Friday, March 22, 2019

NY State Regents--No Reading Necessary for Reading Exercise

The more I work with the NY State English Regents exam, the more I hate it. A big part of it is multiple choice questions, which I generally do not like or use on tests I write. From speaking with people who've taught this to ELLs before, I'm beginning to understand this is the toughest part of the test for them. They're able to master the pseudo-writing for the other parts by memorizing simplistic formulas, but if there are four answers, they really have to pick the right one.

There are strategies. For example, if it says the answer is on lines 5-8, you can underline them and focus right there. In fact, you can underline all the lines to which the questions refer, and then ignore the rest of the piece utterly. It's a real time-saver, and several of my students have figured this out. A lot of my students are from China. From what I hear, testing is a big thing over there. Perhaps my students have looked at these things from angles I'd never have imagined.

One thing I'd never have imagined is a reading test that doesn't require reading. Yet that's precisely what we have here. I think there was one question about overall theme that may have required a quick scan or so, but for the most part it was look at these lines in isolation and don't fret about the rest.

I'm one of those old-fashioned English teachers who thinks it's our job to inspire children. It seems to me that I ought to be trying to instill a love of language in my students. I want them to love speaking it, hearing it, reading it, and writing it. That's not how David "No one gives a crap what you think or feel" Coleman envisioned Common Core, and whatever they call the test this year, it's still Common Core.

As if that's not enough, I have a whole bunch of students who've studied this test before. Some have passed, and some haven't. But all have taken practice tests, likely as not the ones I'm giving them. So if I pull a set of ten questions and use it for a quiz, for all I know, they've seen and reviewed it before. A colleague suggested I write my own, but I'm not doing that. I don't mind writing materials for my classes, and I do it frequently. But I'm not going to spend my prep time preparing crap.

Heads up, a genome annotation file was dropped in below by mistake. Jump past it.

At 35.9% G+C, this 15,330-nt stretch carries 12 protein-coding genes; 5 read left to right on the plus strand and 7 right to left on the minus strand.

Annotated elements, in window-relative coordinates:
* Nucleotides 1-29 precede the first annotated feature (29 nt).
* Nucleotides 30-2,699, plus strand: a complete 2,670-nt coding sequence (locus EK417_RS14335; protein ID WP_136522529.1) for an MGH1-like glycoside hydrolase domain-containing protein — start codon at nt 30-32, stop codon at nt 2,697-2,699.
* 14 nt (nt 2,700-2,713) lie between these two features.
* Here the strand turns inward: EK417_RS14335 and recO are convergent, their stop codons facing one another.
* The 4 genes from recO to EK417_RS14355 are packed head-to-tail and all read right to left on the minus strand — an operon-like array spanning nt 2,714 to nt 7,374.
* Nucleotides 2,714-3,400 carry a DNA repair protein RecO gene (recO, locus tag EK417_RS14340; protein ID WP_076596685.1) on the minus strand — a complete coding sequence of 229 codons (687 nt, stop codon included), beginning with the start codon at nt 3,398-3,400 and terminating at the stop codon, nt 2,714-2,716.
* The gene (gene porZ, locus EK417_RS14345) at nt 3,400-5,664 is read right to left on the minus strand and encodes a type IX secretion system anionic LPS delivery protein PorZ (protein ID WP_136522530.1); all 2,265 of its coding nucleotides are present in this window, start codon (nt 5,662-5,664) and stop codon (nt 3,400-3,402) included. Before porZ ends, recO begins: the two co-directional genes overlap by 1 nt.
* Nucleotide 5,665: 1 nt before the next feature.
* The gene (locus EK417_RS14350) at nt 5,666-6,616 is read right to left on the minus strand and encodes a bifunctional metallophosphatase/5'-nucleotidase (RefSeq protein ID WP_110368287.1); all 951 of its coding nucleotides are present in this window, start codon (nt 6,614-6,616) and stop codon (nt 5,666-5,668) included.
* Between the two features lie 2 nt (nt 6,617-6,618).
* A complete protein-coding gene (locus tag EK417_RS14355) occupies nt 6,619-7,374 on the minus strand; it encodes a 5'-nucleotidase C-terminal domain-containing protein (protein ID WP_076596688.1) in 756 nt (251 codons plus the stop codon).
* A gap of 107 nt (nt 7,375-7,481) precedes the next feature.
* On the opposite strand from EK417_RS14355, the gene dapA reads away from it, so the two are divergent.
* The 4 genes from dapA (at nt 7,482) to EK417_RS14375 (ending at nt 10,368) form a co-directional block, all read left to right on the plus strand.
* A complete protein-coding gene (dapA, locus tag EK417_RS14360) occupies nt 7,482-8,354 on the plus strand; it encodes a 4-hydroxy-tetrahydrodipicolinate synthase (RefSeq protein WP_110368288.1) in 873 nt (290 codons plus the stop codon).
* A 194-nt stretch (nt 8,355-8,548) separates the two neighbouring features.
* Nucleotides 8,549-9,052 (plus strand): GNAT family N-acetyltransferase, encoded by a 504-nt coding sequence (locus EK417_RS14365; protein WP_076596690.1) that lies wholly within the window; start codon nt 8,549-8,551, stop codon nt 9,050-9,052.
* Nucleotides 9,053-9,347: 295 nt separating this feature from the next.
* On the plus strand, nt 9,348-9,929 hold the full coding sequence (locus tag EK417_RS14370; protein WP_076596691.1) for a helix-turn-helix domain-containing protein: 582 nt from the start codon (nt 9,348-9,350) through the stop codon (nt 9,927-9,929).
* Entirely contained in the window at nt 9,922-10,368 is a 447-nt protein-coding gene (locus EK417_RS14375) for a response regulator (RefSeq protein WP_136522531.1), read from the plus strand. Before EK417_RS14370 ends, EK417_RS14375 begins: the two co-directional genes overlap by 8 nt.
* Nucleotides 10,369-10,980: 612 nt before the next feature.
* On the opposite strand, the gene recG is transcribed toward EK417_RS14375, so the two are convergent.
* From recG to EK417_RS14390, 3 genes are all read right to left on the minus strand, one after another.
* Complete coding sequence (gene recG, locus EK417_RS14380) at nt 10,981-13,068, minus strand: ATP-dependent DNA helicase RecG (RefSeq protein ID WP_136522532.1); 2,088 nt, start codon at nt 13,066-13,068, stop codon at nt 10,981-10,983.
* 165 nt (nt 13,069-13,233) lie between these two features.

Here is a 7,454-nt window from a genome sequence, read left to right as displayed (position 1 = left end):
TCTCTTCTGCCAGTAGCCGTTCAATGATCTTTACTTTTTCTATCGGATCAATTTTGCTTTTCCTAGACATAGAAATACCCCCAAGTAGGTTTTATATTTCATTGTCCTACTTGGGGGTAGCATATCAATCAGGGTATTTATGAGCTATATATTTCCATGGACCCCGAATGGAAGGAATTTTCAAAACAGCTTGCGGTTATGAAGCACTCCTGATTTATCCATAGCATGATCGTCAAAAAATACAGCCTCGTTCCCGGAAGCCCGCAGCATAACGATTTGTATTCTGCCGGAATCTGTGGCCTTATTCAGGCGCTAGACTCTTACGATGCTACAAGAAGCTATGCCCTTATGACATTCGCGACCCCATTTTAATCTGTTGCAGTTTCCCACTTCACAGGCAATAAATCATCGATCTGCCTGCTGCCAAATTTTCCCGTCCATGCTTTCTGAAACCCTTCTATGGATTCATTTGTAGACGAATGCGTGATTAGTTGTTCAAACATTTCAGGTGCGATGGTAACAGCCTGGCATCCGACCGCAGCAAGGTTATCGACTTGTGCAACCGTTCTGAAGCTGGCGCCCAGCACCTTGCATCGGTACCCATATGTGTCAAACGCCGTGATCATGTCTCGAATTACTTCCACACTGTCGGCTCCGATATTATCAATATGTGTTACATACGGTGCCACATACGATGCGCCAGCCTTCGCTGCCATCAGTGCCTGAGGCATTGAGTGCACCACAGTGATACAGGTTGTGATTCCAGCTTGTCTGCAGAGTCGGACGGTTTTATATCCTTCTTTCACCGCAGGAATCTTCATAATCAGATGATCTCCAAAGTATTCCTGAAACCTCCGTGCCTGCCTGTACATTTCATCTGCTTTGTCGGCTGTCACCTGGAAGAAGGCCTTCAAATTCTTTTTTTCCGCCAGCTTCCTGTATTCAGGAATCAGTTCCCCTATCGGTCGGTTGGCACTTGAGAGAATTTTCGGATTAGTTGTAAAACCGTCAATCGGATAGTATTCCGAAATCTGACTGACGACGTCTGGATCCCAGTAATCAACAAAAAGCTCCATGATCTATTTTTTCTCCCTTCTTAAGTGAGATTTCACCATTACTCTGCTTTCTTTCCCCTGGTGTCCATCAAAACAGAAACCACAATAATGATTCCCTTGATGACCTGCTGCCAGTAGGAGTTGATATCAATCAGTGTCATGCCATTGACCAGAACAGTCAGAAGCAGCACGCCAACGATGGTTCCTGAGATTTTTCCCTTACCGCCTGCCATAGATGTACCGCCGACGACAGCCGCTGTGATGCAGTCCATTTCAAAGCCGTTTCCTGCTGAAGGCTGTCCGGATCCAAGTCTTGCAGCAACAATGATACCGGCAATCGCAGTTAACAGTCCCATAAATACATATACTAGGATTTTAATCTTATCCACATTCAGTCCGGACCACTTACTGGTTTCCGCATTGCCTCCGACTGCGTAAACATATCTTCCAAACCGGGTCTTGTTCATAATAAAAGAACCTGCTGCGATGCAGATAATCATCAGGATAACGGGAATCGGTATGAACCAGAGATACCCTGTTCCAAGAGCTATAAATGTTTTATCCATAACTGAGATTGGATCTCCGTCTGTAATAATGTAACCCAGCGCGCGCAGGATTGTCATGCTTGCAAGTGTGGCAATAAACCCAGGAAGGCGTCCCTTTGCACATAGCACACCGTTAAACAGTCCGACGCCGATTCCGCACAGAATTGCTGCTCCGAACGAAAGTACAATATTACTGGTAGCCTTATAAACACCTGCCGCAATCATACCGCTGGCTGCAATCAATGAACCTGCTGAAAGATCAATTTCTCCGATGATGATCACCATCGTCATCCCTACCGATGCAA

Also, I'm in half a classroom with the kids sitting at tables of four. The only way I can give a quiz without cheating becoming the national pastime is by putting up dividers. While the dividers preclude a lot of copying, they're far from ideal. This is because no matter where I am, I can't see 80% of my students. How hard would it be to pull up the answers, available on the net, on your phone, and just hide it whenever that awful teacher comes by?

Here's how far I will go with that--The next time I give a ten question quiz, I will rewrite the answers in a different order. I will then check for students who gave the series of answers that's on the test. If anyone has the test answers, I'll be a little suspicious.

I can do this stuff, and I will do this stuff. I'll bet a lot of English teachers come up doing this stuff. I'd wager some have known nothing else. Sadder still, we have children who've known nothing else. This is work for me, and that's it. Taking the test is work for them, and that's it. Of course I've done a lot of other things. I've seen some supervisors who mistake studying the Regents exam for studying English.

How pathetic is it that New York State brings up our children to value prose and poetry not at all, and instead has them indulge in the drudgery this test dumps over their heads? If I were a NY State Regent and my name were attached to a test like this, I'd have trouble sleeping at night.
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